MySQL query optimization will always be one of life’s greatest mysteries to me. When there are three different ways to accomplish the same thing, each one will perform wildly differently from the others.
Example: Table “widgets” has a column “gadget_id” that is an unconstrained foreign key to the primary key on table “gadget.” We need to delete gadgets based on a selection of widgets. In this simple example, a join is the easiest and best way to accomplish this. But in a real-life more complicated scenario, writing the join can by itself be rather time-consuming. In those cases, I am tempted to shortcut development time by using a temporary table or selecting the list I need and then programmatically running through it. However, the extra processing time can be greater than the time I thought I was saving by taking a shortcut with the query.
Test code in Python:
import MySQLdb from timeit import default_timer as timer conn = MySQLdb.connect(host=HOST, port=3306, user=USER, passwd=PASS, db=DB) cursor = conn.cursor() print('Join:') for x in range(3): t1 = timer() cursor.execute( "DELETE gadget.* FROM gadget " "INNER JOIN widget ON widget.gadget_id = gadget.id" " AND gadget_added = 1 AND widget_group = 647" ) t2 = timer() print(t2 - t1) conn.rollback() print('Temporary table:') for x in range(3): t1 = timer() cursor.execute( "DELETE FROM gadget WHERE id IN " "(SELECT gadget_id FROM widget WHERE " "gadget_added = 1 AND widget_group = 647)" ) t2 = timer() print(t2 - t1) conn.rollback() print('Programmatically:') for x in range(3): t1 = timer() cursor.execute( "SELECT gadget_id FROM widget " "WHERE gadget_added = 1 AND widget_group = 647" ) rows = cursor.fetchall() for row in rows: cursor.execute( "DELETE FROM gadget WHERE id = %s", [row] ) t2 = timer() print(t2 - t1) conn.rollback()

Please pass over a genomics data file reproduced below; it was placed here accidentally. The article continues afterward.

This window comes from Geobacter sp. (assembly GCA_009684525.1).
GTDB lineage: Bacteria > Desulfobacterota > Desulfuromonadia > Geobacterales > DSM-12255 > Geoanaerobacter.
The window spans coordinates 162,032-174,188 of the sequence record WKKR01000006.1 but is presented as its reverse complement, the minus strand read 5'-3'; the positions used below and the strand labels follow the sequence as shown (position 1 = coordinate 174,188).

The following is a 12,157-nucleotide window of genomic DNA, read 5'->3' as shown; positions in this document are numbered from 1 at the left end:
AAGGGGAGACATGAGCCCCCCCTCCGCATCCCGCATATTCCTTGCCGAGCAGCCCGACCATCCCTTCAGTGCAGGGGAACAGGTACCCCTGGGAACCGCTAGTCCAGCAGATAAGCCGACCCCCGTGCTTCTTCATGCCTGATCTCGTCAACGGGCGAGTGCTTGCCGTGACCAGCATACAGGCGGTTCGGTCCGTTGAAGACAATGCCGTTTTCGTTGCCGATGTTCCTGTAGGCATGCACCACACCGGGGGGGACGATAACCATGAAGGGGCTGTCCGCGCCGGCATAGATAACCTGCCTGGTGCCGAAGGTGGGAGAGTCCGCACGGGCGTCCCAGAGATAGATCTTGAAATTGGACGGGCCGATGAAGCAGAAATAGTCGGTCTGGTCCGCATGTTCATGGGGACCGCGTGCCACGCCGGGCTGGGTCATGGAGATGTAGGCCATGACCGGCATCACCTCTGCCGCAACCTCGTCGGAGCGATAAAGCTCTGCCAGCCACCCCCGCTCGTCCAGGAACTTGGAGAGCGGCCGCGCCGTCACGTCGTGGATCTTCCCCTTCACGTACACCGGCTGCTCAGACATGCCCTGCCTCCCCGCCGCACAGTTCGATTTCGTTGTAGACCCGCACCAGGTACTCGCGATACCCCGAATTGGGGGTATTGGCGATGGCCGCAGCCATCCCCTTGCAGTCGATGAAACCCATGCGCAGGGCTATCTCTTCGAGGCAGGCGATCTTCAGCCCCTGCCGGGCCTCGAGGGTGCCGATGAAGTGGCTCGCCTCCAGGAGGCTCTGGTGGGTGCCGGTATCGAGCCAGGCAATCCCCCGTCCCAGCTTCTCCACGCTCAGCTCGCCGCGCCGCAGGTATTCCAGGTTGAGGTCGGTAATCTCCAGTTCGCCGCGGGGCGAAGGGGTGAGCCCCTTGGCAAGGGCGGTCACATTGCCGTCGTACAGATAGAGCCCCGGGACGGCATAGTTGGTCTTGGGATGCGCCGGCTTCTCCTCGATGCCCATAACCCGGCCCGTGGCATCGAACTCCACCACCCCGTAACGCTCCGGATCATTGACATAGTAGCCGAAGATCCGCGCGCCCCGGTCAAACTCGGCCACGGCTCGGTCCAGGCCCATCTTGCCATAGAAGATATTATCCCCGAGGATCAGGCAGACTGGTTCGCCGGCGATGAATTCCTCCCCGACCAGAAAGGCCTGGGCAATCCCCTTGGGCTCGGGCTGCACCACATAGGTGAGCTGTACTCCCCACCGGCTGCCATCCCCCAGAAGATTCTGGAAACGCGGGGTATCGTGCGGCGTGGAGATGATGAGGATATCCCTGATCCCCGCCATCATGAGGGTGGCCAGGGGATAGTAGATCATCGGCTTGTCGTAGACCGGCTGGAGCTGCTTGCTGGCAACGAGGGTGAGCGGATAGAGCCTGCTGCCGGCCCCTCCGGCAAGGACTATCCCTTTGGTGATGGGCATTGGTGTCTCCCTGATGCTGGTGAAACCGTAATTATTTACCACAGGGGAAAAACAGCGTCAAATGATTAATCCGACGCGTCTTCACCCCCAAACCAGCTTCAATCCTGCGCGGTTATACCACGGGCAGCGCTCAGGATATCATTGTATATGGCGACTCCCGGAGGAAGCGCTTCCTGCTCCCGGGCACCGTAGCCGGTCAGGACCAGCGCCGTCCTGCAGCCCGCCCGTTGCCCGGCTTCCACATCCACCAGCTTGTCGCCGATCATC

Join: 1.3677521950000937 1.0999519849999615 1.0096592069999133 Temporary table: 22.180368934999933 17.282324567999922 16.706904645999884 Programmatically: 9.796613559999969 9.701168091 9.730797720000055
In this example, the join gives us the fastest results by far, followed by the programmatic loop, and then the temporary table. Your results, though, may vary depending on the table structure, indexes, resource usage, and other factors.
Somewhere out there are expert database administrators who understand all of this. I’ve simply learned to be ready to attack my problems from multiple angles to get the results I need.